The NHL’s logic here makes sense. If they can make a massive amount of money of one outdoor game, they should be able to make even more money with six.

The problem with looking at the games from a merchandising and financial standpoint is the fact that the Winter Classic loses all of its novelty with five other games taking the focus away from it.

After all, fans are going to be less interested in an outdoor game when they watched one the day before, a situation the NHL has created twice this season. They also won’t be interested when the New York Rangers play at Yankee Stadium twice over a four-day span.

There’s a precedent for overdoing a special occasion in sports. Major League Baseball played two all-star games every year between 1959 and 1962. The league stopped doing so because the appeal of the event became watered down.

The Winter Classic is a very interesting concept and makes for great TV, but it isn’t going to have the same impact unless there’s only a single outdoor game that capitalizes on the nostalgia it brings.

As a throwback to the past, the game is perfect. It brings back memories of playing on the pond, lake or backyard rink. It’s a way of connecting the origins of the sport with today’s game. An overabundance of nostalgia is never a good thing.

While the NHL has had success with the Winter Classic, they need to realize their best interests are served by keeping the game a one-time occasion every season.

And never playing it in Los Angeles.

The case for… NO GAMES

By Alison Shouldice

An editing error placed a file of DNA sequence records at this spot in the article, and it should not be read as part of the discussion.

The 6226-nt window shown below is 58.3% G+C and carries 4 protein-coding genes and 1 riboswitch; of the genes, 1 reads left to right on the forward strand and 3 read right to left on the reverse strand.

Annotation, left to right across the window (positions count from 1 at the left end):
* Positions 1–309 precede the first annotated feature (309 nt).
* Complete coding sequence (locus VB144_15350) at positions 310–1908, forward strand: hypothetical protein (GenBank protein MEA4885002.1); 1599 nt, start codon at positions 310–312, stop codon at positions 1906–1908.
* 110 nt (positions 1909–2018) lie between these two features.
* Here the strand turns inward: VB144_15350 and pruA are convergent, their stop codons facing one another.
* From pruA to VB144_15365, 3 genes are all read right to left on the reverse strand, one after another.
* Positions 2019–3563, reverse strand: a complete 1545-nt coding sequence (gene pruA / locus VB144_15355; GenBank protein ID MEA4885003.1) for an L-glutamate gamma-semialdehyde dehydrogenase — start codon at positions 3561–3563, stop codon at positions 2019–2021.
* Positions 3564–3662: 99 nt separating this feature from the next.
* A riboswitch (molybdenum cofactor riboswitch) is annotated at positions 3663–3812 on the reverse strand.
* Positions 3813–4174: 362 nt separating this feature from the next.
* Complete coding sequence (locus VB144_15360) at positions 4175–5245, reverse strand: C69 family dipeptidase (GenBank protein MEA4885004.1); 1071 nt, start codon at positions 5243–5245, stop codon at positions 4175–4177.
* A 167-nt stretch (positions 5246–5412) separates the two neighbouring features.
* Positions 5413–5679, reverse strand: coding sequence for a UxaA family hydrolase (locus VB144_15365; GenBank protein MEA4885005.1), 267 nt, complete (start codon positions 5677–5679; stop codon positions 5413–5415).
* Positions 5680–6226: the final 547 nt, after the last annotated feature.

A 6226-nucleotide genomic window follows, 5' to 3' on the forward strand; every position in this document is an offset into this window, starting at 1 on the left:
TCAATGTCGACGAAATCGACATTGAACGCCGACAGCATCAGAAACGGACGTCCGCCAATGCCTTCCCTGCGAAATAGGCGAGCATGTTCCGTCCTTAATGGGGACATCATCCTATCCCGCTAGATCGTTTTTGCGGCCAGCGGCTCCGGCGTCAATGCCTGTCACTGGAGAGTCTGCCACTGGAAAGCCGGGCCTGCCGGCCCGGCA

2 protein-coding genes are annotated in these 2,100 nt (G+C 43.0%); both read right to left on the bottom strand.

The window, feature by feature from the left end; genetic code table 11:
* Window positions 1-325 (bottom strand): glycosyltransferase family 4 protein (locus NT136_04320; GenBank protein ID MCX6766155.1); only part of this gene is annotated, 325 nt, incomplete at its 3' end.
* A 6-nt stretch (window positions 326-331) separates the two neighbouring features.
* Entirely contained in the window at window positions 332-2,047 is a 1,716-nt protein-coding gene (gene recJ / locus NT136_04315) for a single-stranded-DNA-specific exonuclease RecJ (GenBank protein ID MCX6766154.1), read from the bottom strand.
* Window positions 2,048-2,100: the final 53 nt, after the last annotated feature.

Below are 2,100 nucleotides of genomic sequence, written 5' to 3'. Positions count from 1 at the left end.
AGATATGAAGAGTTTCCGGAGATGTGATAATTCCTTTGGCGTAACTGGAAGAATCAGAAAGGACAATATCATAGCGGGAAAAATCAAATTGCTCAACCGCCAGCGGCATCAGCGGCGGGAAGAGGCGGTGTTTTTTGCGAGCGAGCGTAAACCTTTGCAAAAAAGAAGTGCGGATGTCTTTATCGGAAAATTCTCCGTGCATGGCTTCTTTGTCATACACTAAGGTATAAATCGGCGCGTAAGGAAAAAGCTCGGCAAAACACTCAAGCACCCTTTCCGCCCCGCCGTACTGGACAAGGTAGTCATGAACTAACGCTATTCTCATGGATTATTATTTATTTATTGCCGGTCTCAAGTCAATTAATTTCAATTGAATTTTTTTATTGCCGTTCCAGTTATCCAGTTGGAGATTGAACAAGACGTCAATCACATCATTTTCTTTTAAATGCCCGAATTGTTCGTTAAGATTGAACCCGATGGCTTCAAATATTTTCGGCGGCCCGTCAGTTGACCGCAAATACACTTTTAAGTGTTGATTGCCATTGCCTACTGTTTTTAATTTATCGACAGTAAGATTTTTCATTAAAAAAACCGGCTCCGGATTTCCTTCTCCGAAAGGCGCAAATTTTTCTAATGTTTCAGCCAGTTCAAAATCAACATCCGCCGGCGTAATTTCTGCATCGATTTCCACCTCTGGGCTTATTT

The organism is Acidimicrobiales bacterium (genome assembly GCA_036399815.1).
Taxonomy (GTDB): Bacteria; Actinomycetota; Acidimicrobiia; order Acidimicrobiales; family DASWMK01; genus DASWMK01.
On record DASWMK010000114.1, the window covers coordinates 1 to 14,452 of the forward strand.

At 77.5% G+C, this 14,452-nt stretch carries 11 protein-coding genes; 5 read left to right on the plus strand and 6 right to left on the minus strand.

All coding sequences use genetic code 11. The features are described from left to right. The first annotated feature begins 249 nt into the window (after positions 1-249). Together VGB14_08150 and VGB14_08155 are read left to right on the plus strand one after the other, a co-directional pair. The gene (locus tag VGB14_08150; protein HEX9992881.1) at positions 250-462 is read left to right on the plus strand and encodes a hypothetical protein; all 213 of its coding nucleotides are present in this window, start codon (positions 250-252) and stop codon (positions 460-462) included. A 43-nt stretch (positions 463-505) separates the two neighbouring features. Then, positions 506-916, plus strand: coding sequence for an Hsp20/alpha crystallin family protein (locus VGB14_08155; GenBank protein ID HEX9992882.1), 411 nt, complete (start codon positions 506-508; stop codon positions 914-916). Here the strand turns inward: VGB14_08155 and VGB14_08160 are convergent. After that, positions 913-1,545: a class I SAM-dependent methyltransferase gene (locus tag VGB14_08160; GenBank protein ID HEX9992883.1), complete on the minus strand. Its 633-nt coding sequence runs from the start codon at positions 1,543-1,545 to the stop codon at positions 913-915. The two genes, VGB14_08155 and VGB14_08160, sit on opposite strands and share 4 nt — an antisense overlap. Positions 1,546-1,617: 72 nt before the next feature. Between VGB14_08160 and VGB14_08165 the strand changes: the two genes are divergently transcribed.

Editor in Chief

As a hockey fan, if I were offered a ticket to the Winter Classic, I’d accept only reluctantly.

This is because outdoor NHL games offer very little to ticket-buying fans and have no place in the league.

It’s no surprise the NHL chose to expand from one outdoor game to six. The games rake in tons of cash and, in past years, the Winter Classic has brought in impressive television ratings.

No doubt, it’s a fun experience to see an outdoor game live - it’s a huge spectacle. The Winter Classic in particular taps into our nostalgic side, with players donning classic jerseys and embroidered toques.

But if fans are looking for a quality hockey game, stay away.

The venues are usually American football or baseball stadiums that can pack up to 70,000 people in the stands - far more than an NHL arena. It’s not exactly an intimate experience.

Since these venues aren’t traditional hockey arenas, the field space is much larger than that of a standard NHL rink, making the stands further removed from the ice. The up-close experience you can get by buying front row seats is gone - even those who purchase these tickets have a mediocre view at best.

For the players, it can’t be much better. NHL arenas are typically kept in precise conditions to ensure the ice is in its best condition. Ice quality at outdoor games is contingent on the weather, an unpredictable factor.

The 2011 and 2012 Winter Classic games were both postponed for hours due to rain. They ended up being played in warm conditions, which undoubtedly affected the ice. Two Winter Classic games saw teams switch ends mid-third period, due to concerns that the sun and wind would give one an advantage.

Outdoor games aren’t exactly ideal for players, whose game can get thrown off by a change in environment. When clinching a playoff spot often comes down to one or two points, a single game can make a difference.

With outdoor games, the quality of a good hockey game just isn’t there. The NHL needs to realize that money isn’t everything - ticket-buying fans, its players and the quality of the games should come first.

When commenting, be considerate and respectful of writers and fellow commenters. Try to stay on topic. Spam and comments that are hateful or discriminatory will be deleted. Our full commenting policy can be read here.